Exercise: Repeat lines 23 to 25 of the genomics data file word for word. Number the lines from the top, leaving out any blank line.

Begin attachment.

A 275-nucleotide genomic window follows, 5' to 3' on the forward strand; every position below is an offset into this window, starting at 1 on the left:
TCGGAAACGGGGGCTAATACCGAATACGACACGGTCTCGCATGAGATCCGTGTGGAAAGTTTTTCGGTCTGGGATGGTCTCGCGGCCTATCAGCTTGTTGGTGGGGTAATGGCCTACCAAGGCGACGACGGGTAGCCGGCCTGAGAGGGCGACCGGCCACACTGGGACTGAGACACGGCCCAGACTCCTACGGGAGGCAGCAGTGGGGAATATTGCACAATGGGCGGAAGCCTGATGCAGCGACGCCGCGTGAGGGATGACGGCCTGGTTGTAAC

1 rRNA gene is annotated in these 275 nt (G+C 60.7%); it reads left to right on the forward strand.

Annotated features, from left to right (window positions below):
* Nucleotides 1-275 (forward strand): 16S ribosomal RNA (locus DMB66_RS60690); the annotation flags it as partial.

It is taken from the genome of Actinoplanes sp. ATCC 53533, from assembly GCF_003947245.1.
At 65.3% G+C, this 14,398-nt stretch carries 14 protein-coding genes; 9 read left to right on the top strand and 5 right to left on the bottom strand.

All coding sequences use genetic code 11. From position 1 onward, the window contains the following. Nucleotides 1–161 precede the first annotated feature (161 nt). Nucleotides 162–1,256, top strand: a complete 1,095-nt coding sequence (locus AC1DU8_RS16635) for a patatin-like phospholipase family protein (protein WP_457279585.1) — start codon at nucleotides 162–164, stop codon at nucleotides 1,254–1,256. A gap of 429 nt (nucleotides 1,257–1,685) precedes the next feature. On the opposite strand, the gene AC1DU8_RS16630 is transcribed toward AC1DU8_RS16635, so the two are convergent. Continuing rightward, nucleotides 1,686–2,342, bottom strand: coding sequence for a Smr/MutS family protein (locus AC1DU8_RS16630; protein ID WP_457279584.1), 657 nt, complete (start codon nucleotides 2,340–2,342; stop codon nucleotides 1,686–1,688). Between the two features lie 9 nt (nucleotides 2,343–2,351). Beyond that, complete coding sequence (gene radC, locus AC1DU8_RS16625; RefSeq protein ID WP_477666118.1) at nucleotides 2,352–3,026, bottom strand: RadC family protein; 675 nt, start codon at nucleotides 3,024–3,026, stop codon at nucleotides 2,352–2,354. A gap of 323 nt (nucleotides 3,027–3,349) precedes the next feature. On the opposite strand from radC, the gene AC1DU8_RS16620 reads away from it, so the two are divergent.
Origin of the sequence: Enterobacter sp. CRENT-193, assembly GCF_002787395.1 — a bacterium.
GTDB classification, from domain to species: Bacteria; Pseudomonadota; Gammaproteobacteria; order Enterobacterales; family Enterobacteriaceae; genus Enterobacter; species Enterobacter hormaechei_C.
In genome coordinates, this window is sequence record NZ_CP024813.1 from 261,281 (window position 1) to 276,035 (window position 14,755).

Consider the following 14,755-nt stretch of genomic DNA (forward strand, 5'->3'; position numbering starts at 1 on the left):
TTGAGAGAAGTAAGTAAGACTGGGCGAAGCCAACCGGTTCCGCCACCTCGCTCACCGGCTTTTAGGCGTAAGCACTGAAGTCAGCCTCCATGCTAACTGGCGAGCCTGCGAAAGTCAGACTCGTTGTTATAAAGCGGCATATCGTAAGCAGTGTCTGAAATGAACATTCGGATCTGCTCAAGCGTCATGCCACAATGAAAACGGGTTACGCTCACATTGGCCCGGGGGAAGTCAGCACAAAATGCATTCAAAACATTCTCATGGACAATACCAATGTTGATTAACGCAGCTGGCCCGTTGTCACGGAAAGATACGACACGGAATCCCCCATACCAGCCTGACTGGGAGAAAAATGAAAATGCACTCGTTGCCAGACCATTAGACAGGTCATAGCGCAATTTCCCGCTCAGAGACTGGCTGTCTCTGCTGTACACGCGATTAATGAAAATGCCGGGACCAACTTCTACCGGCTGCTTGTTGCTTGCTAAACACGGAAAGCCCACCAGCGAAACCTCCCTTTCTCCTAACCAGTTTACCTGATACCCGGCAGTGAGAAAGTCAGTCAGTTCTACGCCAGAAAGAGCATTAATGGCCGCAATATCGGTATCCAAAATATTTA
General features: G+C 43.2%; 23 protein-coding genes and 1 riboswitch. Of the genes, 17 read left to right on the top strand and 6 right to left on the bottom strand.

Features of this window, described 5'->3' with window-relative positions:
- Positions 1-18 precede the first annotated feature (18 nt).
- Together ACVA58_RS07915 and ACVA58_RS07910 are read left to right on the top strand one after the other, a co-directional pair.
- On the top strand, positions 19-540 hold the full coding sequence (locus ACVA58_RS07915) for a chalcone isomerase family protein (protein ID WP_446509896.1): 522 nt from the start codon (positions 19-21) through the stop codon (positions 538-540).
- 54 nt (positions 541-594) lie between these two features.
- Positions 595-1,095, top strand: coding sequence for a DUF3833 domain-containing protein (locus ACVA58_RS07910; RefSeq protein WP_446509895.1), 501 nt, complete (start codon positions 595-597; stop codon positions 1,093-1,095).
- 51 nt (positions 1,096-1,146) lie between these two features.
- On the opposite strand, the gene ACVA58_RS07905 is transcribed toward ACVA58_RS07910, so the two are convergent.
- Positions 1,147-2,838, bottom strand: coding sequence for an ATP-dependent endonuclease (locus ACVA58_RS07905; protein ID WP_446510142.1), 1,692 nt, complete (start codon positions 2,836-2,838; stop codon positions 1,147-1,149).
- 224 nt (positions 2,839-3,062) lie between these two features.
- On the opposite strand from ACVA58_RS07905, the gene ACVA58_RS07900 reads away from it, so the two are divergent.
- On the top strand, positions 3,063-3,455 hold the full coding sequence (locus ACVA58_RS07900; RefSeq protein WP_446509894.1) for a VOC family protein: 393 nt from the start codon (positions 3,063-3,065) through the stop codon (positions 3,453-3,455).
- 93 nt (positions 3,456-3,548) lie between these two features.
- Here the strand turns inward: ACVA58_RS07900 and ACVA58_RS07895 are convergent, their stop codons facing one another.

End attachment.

- Positions 1,147-2,838, bottom strand: coding sequence for an ATP-dependent endonuclease (locus ACVA58_RS07905; protein ID WP_446510142.1), 1,692 nt, complete (start codon positions 2,836-2,838; stop codon positions 1,147-1,149).
- 224 nt (positions 2,839-3,062) lie between these two features.
- On the opposite strand from ACVA58_RS07905, the gene ACVA58_RS07900 reads away from it, so the two are divergent.